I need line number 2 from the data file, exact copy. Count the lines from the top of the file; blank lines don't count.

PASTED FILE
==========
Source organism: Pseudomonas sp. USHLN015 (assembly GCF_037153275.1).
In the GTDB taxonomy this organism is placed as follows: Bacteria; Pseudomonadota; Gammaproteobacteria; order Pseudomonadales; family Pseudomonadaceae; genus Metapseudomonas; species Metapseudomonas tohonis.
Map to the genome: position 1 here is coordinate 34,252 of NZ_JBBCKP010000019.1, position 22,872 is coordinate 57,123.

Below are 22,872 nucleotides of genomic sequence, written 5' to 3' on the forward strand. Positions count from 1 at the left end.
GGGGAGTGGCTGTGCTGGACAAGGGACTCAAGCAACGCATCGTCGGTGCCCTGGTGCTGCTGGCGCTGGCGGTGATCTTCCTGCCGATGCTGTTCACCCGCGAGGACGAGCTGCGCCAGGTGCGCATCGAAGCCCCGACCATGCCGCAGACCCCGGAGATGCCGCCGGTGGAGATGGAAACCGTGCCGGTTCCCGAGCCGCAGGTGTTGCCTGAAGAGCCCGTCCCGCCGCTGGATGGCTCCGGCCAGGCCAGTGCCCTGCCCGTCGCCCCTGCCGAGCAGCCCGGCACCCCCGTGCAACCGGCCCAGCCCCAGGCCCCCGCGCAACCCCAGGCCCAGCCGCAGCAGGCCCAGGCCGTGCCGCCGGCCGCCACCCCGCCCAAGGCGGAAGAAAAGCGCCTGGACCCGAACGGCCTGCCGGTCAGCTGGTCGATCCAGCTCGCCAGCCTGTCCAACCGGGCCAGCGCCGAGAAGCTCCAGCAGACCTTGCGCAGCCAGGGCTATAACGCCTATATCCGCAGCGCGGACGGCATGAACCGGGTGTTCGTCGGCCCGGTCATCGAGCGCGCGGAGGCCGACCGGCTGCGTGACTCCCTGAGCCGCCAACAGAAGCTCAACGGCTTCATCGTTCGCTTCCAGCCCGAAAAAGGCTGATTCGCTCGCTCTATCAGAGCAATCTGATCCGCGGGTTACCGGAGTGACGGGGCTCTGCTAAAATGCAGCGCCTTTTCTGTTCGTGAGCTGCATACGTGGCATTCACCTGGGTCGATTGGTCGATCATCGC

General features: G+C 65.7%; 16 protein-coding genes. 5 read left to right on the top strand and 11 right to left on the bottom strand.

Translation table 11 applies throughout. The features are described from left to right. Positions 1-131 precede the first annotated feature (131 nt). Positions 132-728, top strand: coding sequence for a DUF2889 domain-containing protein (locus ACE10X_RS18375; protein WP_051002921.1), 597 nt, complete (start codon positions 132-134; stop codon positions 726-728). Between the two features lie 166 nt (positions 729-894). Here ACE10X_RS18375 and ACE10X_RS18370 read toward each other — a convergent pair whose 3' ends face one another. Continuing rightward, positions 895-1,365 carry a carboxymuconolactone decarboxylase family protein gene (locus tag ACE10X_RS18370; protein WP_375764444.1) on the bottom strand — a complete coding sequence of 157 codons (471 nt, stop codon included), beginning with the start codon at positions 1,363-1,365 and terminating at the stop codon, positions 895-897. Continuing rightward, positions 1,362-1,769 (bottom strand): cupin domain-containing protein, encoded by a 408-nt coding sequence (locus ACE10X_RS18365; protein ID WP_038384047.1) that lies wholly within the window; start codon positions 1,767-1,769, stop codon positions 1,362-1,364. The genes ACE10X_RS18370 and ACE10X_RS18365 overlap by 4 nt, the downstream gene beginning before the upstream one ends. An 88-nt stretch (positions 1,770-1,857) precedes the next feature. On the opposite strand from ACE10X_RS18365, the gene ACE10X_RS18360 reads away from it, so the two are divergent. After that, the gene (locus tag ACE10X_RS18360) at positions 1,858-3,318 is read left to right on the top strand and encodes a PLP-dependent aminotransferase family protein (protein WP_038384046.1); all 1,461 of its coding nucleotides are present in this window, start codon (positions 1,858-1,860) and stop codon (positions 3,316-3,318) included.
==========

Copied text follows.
In the GTDB taxonomy this organism is placed as follows: Bacteria; Pseudomonadota; Gammaproteobacteria; order Pseudomonadales; family Pseudomonadaceae; genus Metapseudomonas; species Metapseudomonas tohonis.